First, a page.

2. Gaza – State of war, with periods of quiet
    3. Jordan – Treaty kept for 12 years
    4. Palestine – Agreements partially kept, both sides breaking, significant improvements in law enactment, enforcement recently
    5. Syria – Conflict, but no war, safe haven for “resistance” leadership
    6. Lebanon – Ambiguous status as Hezbollah controls southern Lebanon. Lebanon doesn’t. State of quiet with state of Lebanon. Deferred state of war with Hezbollah.

    Compared to 1967, when there was a deferred state of war on ALL of Israel’s borders, with only minor quiet with Jordan on the Negev.

  23. Richard-
    Egypt-20 years of cold war hostility with Israel, virulent antisemitic propaganda, boycott of almost all contacts with Israel, arming of HAMAS and aiding in their takeover of Gaza, then a certain amount of regret about this.

    Jordan-Peaceful border with Israel for decades BEFORE any peace agreement, very low level of contacts since then, antisemitic propaganda at levels of other countries that don’t have “peace agreements”.

    Palestine-recent improvements in economic activity and “law and order” were also seen BEFORE terror war erupted full blast in 2000.
    No real committment to peace-
    See this about Israel’s “peace partner FATAH”:

    http://www.jpost.com/servlet/Satellite?cid=1249418564605&pagename=JPost%2FJPArticle%2FShowFull

    Syria-border quiet on Golan since 1974 WITHOUT any “peace agreement”.

  24. Yakov,
    You might not like their intent. (I promise you there is similarly ugly intent stated towards Arabs from Israel, maybe from you personally even).

    But, they have kept their word, and THAT is what business and political agreements, marriage agreements as well, are founded on.

  25. Anon-
    Egypt has violated almost every clause of the peace agreement, except for the security clauses regarding the border and Sinai areas. Of course, this is important, but I keep hearing over and over how “well, its true they have violated the agreement, but there hasn’t been a war since it was signed”. There hasn’t been a war, NOT because of the peace agreement, but simply because the Egyptians didn’t want one. And if Egypt should decide to go to war in the future, the existence of this agreement won’t stop them. Like I said above, there hasn’t been a war with Syria on the Golan border front, either, in the same period, and there is NO peace agreement on this front.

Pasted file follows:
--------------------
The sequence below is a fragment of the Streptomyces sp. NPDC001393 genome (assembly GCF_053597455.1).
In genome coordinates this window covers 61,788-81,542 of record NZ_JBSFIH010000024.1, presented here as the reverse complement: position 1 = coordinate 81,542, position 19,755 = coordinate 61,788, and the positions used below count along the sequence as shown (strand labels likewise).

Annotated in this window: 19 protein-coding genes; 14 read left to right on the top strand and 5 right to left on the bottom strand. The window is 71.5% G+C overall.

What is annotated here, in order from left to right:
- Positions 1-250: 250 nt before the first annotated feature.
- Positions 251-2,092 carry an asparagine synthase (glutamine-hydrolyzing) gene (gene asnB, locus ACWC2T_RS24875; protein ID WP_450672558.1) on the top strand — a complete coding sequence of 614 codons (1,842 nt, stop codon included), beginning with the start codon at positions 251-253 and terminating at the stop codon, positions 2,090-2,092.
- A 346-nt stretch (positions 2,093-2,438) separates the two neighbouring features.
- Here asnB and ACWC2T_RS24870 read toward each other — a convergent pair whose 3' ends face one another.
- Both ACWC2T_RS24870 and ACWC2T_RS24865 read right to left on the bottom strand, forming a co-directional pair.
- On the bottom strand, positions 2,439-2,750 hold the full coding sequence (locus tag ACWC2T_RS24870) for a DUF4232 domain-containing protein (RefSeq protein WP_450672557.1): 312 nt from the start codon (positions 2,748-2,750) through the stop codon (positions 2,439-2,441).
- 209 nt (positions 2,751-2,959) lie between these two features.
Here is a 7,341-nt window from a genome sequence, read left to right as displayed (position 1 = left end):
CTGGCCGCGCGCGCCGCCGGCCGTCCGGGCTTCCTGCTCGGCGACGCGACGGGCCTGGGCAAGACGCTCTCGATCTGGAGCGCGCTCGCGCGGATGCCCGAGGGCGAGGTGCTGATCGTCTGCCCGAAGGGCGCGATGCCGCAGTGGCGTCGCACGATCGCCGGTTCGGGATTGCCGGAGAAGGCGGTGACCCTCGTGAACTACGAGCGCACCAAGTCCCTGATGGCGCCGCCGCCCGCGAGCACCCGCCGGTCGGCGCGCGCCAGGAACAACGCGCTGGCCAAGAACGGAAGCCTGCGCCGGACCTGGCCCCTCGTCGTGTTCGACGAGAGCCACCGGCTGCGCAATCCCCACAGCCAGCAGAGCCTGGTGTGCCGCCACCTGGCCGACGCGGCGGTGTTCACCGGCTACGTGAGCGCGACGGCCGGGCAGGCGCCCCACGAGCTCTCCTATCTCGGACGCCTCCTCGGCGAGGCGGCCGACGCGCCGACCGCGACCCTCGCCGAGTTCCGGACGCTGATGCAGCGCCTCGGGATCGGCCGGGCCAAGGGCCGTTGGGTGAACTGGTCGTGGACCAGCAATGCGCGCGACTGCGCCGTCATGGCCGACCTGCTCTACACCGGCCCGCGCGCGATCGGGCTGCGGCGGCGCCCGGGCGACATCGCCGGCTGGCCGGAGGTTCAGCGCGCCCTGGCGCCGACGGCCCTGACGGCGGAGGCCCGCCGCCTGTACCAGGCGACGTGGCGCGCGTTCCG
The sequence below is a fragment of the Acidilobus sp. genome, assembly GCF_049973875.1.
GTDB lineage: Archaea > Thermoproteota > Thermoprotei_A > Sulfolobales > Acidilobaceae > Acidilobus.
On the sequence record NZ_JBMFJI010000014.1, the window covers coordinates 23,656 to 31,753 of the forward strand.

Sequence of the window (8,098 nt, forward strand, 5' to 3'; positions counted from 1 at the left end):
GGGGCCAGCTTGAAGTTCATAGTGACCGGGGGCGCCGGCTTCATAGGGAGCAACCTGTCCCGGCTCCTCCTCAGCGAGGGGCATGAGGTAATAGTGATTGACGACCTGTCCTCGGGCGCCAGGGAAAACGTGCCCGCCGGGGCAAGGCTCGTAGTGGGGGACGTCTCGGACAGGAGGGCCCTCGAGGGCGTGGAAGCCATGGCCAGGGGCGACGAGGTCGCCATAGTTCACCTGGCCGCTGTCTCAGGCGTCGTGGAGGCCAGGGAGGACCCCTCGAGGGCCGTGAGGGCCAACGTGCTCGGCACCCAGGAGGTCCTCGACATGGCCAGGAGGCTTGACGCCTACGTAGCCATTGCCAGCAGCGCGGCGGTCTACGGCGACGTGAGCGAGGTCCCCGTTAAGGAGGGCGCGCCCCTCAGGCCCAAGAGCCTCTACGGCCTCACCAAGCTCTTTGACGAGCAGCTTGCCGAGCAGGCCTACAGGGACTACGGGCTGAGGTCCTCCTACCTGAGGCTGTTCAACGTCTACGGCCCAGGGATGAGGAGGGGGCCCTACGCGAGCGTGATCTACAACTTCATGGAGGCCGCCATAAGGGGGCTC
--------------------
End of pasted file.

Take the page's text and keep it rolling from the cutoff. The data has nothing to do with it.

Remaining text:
Egypt carries out a proxy war against Israel using HAMAS the same way that Syria does with HIZBULLAH in Lebanon. War on the cheap. The main idea is that there should be ongoing instability and that Israel should have to invest major resources in fighting these proxy wars.

    And I rather resent your implication that I have “ugly” intent against the Arabs. I live in Israel. Peace is more important to us living here than to all the cheerleaders living on the side.
    My policy is to limit the violence. Oslo and the Gush Katif disaster that Sharon inflicted on Israel led to THREE terrible wars within the space of 8 years in which thousands of Arabs, in addition to something 1500 Israelis were killed. IT IS THE ‘PEACE CAMP’ THAT HAS BROUGHT ALL THE KILLING HERE. The policies I and the “Right” advocate are designed to stop the violence.

  26. That was me, inadvertently anonymous.

    You live in a fantasy (in Israel), to dismiss the change in relations between Egypt and Israel as a result of forming, keeping, and reiterating the importance of that treaty.

    Treaties work because they are constructed well. They represent intent, whether short or long-term. If Palestine’s short-term intent were to reconcile, but current long-term intent were to annex, I’d treaty as a “bird in hand”.

    As far as your “ugly intent”, you EXPRESS it, by using generalizing terms for Arabs. You FAIL to distinguish the varying perspectives and parties involved.

    You don’t seem to have a concept of what “enough” could be constructed of, and then imagine that others universally similarly don’t.

    It ain’t true. As I’ve said, I’ve met my Abrahamic 50 (no Sodom/Gomorroh there if there is a God). If you bothered to make any contact with actual Palestinians, to take any risk at all for what you state that you desire – “peace”, you’d find some common ground and some basis to WORK for reconciliation.

    I don’t see it from you.

    I see you rationalizing over and over for your prior prejudice and rejection. Not trying, yet.

    “The peace camp has brought all the killing here”. That is an utterly lame statement.

    Also, your statement “Egypt has violated almost every clause of the peace agreement” is just an assertion. WHAT clause has it violated, and when, specifically.

    And, please turn the mirror around. What is your assessment of Israel keeping its commitment, item by item, shall we?

    Is that important to you? That Israel be known as keeping its word, or as violating its word?

  27. So I read Oded Yinon’s “strategy for Israel in the 1980s.”

    The only copy of it I could find was a translation by Israel Shahak–whom I don’t want to give any credit to so I won’t post the link. I don’t know if his mental illness was genetic or a result of being a holocaust victim…but whatever.

    Anyway…Yinon raises some valid points that are in sync with where Yaakov is coming from.

    I have to admit…I’m struggling with my own conclusions and stance on I/P because I’m looking for the truth–not what I want the truth to be.

    Anyway…Yinon said the pink elephant in the middle of the floor is the artificiality of Arab states. He gives that as the reason for their perpetual instability: different ethnic groups were thrown together by outside imposition–namely British colonialists–and it’s been an unnatural & contentious union.